Claudio Carlquist's Homepage

Old Computers:

Back to the 80's there were three main families of computers in Brasil. We couldn't consider them as competitors cause they were basically the steps one should follow to master those beasts of the time. The Sinclair Family were based on the good-old ZX-81 and later on the new Sinclair Spectrum model of Sinclair Research Company, funded in England by Sir Clive Sinclair. The TRS-80 Family were based on Tandy-Radio Shack Model I, Model III and also TRS-Color Computers. And last but not at least, the most desired computers back on the beginning of the 80's were based on the american Apple II machine class, featuring specially the Apple][+ and Apple //e models, both legends of their time. Several Apple ][+ clones appeared in Brasil during the 80's, and even some Apple //e clones were produced here before the end of "The Apple ][ era". The MSX family came on the end of this "romantic" era (1985...); IMHO those machines were ahead of their time and started the PC domination using MS-DOS 1.0. BTW, MSX stands for "Microsoft Extended"... So, I've got no contact with them unless nowadays via emulation :-)

The Sinclair Family:

The Sinclair Family started on 1980 in England when Clive Sinclair (not yet "Sir") developed "the first computer cheaper than U$100.00" and started selling it as a kit - the ZX-80. It was based on the most powerful microprocessor of the time, the Z-80, running in 4.25 MHz and providing 4KB ROM with the BASIC Language and 1 KB RAM for user's programs! It was followed by the ZX-81, providing an updated BASIC under 8KB ROM and leaving the same 1KB for user's programs. A 16KB RAM upgrade was provided as an optional pack.

Both were "cloned" in Brasil; the first as Prologica's NE Z80, that later on was modified to become the NE Z8000, using ZX-81's ROM but still lacking the "Slow Mode" for graphics presentation. I have a fully working Z-8000 in my collection! The second one was cloned by several companies (none of them still exists nowadays). So, besides the Z-8000 we could find the following ZX-81's clones in Brasil: Prologica's CP-200 (my first computer, 10KB ROM with BASIC and High Speed rate for transferring programs from tape and 16KB RAM), Microdigital's TK-82C (ZX-81 compatible but based on ZX-80's hardware, 2KB RAM), TK-83 (a ZX-81's copy, even featuring the ULA Chip that gave Clive the "Sir" title, 2KB RAM), TK-85 (almost the same as CP-200, but the design was based on ZX-Spectrum's, 16KB RAM), Ritas' RINGO (different hardware but was able to "emulate" the ZX-81 platform), Engesoft's AS-1000 (an weird design) and CDSE's Apply 300 (I had never seen one of this except on advertisement; it could had been a "vaporware").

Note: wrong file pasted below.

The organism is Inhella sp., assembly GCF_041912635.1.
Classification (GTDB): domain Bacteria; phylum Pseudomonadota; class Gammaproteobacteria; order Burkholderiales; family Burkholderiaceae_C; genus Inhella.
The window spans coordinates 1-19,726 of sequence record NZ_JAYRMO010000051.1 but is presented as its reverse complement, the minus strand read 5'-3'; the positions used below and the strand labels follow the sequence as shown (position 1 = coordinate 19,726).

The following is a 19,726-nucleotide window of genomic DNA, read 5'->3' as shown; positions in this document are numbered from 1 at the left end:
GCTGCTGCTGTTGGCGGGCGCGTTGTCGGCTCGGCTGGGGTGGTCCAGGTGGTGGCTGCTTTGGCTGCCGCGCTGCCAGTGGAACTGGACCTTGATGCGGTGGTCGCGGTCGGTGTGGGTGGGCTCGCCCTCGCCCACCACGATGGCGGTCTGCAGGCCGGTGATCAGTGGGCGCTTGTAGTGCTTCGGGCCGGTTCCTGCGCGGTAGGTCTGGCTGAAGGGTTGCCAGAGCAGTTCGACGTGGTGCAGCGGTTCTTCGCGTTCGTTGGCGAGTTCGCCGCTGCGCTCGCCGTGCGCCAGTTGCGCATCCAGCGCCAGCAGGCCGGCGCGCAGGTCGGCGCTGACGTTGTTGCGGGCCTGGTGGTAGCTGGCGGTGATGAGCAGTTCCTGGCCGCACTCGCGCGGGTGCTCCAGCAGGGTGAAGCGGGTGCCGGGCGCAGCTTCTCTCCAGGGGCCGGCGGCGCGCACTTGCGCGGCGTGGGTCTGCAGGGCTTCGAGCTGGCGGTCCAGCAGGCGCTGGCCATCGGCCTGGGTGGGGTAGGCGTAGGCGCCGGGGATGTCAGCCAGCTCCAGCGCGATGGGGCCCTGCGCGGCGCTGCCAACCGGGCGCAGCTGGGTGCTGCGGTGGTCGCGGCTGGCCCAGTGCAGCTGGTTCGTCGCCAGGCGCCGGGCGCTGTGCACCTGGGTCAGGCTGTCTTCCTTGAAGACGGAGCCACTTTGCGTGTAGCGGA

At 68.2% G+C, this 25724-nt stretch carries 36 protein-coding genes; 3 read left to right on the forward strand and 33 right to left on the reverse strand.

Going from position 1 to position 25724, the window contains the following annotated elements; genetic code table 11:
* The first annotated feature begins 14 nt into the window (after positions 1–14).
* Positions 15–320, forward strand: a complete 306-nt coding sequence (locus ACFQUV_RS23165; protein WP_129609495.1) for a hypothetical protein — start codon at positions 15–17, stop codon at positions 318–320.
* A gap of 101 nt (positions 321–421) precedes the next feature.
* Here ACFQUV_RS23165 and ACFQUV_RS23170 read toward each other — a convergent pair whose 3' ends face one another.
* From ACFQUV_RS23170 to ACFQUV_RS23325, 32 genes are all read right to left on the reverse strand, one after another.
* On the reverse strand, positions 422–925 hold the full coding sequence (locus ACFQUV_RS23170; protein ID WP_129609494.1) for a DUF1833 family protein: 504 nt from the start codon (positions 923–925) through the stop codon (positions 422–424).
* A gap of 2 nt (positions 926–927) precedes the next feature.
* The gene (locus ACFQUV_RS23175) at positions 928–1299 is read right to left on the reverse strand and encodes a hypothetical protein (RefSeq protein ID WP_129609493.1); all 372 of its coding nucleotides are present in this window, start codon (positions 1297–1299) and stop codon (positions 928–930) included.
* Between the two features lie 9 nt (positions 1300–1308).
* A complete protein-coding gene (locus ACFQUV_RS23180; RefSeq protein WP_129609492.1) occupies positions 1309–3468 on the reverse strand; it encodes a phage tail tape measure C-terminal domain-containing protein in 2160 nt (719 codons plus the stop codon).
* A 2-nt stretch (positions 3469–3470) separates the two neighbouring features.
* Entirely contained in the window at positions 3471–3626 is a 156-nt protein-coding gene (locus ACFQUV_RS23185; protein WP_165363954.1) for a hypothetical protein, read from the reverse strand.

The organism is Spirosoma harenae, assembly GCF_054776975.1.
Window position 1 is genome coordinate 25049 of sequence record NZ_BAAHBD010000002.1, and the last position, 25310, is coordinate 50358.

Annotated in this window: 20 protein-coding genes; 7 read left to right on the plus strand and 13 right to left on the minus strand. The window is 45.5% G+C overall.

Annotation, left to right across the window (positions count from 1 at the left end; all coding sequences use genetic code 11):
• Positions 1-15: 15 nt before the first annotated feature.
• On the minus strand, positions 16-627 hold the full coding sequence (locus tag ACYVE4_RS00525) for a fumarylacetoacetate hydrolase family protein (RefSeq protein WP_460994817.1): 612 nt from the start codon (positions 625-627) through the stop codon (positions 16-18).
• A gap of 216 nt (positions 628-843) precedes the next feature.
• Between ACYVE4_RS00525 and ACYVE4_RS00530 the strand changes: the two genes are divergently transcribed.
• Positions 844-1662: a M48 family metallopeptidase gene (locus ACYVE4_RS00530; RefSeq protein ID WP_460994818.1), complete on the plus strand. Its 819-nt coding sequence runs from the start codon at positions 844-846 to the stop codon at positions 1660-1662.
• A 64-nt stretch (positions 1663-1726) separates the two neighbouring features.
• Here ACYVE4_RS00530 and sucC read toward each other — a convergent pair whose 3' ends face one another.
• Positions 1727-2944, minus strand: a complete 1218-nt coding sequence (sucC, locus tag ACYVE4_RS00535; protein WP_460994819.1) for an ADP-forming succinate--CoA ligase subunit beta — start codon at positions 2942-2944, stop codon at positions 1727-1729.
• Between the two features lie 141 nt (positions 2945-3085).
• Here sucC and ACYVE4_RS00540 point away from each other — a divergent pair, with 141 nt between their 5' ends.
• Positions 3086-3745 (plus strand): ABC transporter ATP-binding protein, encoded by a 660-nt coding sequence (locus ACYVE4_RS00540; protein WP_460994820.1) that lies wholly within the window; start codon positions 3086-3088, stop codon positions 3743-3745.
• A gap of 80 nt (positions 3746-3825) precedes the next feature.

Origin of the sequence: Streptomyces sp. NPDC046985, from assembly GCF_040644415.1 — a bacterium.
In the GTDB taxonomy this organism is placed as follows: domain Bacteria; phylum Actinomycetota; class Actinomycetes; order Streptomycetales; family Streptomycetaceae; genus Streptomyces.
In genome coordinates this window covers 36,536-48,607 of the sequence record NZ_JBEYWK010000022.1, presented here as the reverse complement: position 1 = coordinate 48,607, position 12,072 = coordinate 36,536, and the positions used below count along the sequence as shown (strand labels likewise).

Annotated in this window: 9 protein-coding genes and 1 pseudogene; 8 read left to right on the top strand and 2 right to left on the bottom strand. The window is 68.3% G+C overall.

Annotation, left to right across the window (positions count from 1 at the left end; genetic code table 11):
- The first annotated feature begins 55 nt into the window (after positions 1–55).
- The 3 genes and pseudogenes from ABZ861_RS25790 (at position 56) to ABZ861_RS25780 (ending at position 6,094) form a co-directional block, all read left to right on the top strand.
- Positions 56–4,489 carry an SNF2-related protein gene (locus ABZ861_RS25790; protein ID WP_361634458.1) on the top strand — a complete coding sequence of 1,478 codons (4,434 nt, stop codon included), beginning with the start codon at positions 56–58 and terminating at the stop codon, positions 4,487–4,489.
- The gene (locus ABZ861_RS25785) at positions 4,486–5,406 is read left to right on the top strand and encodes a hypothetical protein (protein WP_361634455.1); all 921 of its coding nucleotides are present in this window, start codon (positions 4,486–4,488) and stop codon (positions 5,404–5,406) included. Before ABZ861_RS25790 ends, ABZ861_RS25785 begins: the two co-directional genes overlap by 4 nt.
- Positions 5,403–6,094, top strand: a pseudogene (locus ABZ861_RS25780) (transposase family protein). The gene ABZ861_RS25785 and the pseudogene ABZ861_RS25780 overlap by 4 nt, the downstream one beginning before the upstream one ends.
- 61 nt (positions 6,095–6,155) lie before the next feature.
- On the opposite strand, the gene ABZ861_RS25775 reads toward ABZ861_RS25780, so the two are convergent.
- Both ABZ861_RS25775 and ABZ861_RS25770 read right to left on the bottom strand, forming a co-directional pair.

The family got a new member in 1983 when the "new" ZX-Spectrum was launched, featuring 16KB RAM and color, a "must" on the time! Although both ZX-81 and ZX-Spectrum used the same processor, the later was faster cause it had special circuits for handling video output, which was managed by the Z-80 itself on ZX-81. It was also cloned by Microdigital as TK-90X, featuring either 16KB or 48KB RAM, and later on followed by TK-95, featuring a "professional" keyboard, mouse was available as optional. It was a shame we couldn't afford to have the famous Microdrive from Sinclair due to former Brasilian politician rules that prevented us from importing any equipment qualified as a "computer" in the 80's... As a funny note, Microdigital's software division was called "Microsoft" and it was used to COPY international programs and sell them under different names after translation only!!!

The TRS-80 Family:

These computers were widely used both professionaly and at home; ......

The Apple Family: